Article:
Her Majesty Queen Elizabeth II (Elizabeth Alexandra Mary), styled HM The Queen, born April 21, 1926, is the Queen regnant and Head of State of the United Kingdom of Great Britain and Northern Ireland and fifteen other Commonwealth countries. She is Head of the Commonwealth, Supreme Governor of the Church of England, Commander-in-Chief of the UK Armed Forces, and she is the Lord of Mann.
She has reigned since February 6, 1952. About 125 million people live in the countries of which she is head of state. Before her succession, she held the titles of a British princess and by marriage, Duchess of Edinburgh.
The Queen has never given press interviews, and her views on political issues are largely unknown except to those few heads of government who have private conversations with her. She is also regarded privately as an excellent mimic.
Rather conservative in dress, the Queen is well-known for her solid-colour overcoats and decorative hats, which allow her to be seen easily in a crowd. Although she attends many cultural events as part of her public role, in her private life the Queen is said to have little interest in culture or the arts. Her main leisure interests include horse racing, photography, and dogs, especially her Pembroke Welsh Corgis.
In diplomatic situations the Queen is extremely formal, and royal protocol is very strict. Though some of the traditional rules for dealing with the British Monarch have been relaxed during her reign (bowing is no longer required, for example) other forms of close personal interaction, such as touching, are still discouraged. In 1992, the Australian Prime Minister Paul Keating was dubbed the "Lizard of Oz" by the British press for touching the Queen on the back, and in 2000 his successor John Howard had to deny that he too had touched the Queen. A similar flap occurred when Newfoundland and Labrador premier Brian Tobin was photographed touching the Queen's back as he accompanied her up a flight of stairs; he protested he was merely attempting to help an elderly lady avoid falling. The queen is also notably the subject of the Sex Pistols 1977 song "God Save the Queen".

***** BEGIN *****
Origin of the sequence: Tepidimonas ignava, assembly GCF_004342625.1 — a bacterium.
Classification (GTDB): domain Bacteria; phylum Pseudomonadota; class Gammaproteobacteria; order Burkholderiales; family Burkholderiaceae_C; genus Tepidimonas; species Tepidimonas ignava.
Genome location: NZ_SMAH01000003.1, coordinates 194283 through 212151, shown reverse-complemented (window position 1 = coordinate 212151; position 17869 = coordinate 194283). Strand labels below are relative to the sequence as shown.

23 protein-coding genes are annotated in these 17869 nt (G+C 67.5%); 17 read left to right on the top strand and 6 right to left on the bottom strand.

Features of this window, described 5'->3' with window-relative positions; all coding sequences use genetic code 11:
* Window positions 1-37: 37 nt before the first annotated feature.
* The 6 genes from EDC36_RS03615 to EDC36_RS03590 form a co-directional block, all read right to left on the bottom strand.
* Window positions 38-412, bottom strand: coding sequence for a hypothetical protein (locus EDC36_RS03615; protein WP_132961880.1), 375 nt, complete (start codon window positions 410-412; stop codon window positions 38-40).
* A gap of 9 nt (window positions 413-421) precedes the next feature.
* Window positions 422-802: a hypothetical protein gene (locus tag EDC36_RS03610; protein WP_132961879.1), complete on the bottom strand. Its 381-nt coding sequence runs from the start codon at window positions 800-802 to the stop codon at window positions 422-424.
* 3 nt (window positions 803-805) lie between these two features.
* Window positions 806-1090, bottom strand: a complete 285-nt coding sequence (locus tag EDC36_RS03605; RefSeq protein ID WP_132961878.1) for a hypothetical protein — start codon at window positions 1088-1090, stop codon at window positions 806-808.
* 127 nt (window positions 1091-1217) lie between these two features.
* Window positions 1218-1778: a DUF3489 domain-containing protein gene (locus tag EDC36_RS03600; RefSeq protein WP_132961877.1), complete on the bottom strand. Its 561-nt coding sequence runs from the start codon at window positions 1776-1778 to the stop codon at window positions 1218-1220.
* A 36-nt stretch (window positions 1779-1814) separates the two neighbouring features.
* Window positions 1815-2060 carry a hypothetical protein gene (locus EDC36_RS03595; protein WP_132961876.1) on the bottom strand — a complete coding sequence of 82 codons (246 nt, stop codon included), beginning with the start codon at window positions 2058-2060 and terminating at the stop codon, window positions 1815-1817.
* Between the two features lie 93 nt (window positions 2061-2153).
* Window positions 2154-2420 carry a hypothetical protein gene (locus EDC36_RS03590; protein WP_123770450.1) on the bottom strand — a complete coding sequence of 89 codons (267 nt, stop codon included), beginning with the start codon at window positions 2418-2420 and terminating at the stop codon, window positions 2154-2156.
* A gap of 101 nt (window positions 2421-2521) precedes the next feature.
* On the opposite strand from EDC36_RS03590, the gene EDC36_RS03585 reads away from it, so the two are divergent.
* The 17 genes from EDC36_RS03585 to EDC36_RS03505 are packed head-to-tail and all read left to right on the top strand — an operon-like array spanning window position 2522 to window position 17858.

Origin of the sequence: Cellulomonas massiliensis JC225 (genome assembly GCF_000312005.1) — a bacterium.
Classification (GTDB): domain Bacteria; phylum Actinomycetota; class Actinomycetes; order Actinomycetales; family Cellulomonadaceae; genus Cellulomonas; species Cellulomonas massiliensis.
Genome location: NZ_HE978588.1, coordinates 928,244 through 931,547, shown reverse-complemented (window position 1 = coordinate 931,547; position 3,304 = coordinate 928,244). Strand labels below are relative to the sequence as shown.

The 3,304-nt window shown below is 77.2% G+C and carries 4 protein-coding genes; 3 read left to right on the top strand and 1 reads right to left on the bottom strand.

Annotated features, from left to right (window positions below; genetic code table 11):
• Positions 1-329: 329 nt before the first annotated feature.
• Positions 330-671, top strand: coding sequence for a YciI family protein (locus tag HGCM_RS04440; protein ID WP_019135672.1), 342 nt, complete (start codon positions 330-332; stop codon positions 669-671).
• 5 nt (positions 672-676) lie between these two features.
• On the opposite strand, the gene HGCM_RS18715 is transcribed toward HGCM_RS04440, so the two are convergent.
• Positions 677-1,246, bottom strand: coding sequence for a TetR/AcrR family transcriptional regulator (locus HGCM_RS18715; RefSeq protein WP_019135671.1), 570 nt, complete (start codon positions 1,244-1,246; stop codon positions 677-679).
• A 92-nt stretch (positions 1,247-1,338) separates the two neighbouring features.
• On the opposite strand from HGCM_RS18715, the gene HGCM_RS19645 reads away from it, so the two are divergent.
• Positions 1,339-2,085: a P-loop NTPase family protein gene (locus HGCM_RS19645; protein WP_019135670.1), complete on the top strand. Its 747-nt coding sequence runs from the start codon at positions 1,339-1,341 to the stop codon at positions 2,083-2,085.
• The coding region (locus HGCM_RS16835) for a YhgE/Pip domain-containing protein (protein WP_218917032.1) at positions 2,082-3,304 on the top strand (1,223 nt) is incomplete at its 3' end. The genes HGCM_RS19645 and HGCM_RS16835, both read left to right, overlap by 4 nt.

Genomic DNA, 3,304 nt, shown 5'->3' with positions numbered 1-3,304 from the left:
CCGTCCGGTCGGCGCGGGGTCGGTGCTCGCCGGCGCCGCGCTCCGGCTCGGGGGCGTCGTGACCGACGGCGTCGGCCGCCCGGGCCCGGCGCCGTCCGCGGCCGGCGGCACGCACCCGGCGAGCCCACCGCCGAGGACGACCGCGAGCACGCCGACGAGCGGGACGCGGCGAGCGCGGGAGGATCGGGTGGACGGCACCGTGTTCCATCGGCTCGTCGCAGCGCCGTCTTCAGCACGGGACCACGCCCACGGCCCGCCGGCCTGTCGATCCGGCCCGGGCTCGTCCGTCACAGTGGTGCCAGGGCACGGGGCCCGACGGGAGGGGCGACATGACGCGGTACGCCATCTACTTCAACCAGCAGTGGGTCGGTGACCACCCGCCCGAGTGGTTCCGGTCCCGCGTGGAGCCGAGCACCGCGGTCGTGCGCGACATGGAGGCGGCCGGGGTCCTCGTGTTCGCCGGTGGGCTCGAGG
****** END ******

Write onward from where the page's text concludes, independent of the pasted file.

Her former prime ministers speak highly of her. Since becoming Queen, she spends an average of three hours every day "doing the boxes"—reading state papers sent to her from her various departments, embassies, and government offices.
Having done so since 1952, she has seen more of public affairs from the inside than any other person, and is thus able to offer advice to Tony Blair based on things said to her by Harold Wilson, Harold Macmillan, Edward Heath, Winston Churchill and many other senior leaders. She takes her responsibilities in this regard seriously, once mentioning an "interesting telegram" from the Foreign Office to then-Prime Minister Winston Churchill, only to find that her prime minister had not bothered to read it when it came in his box!
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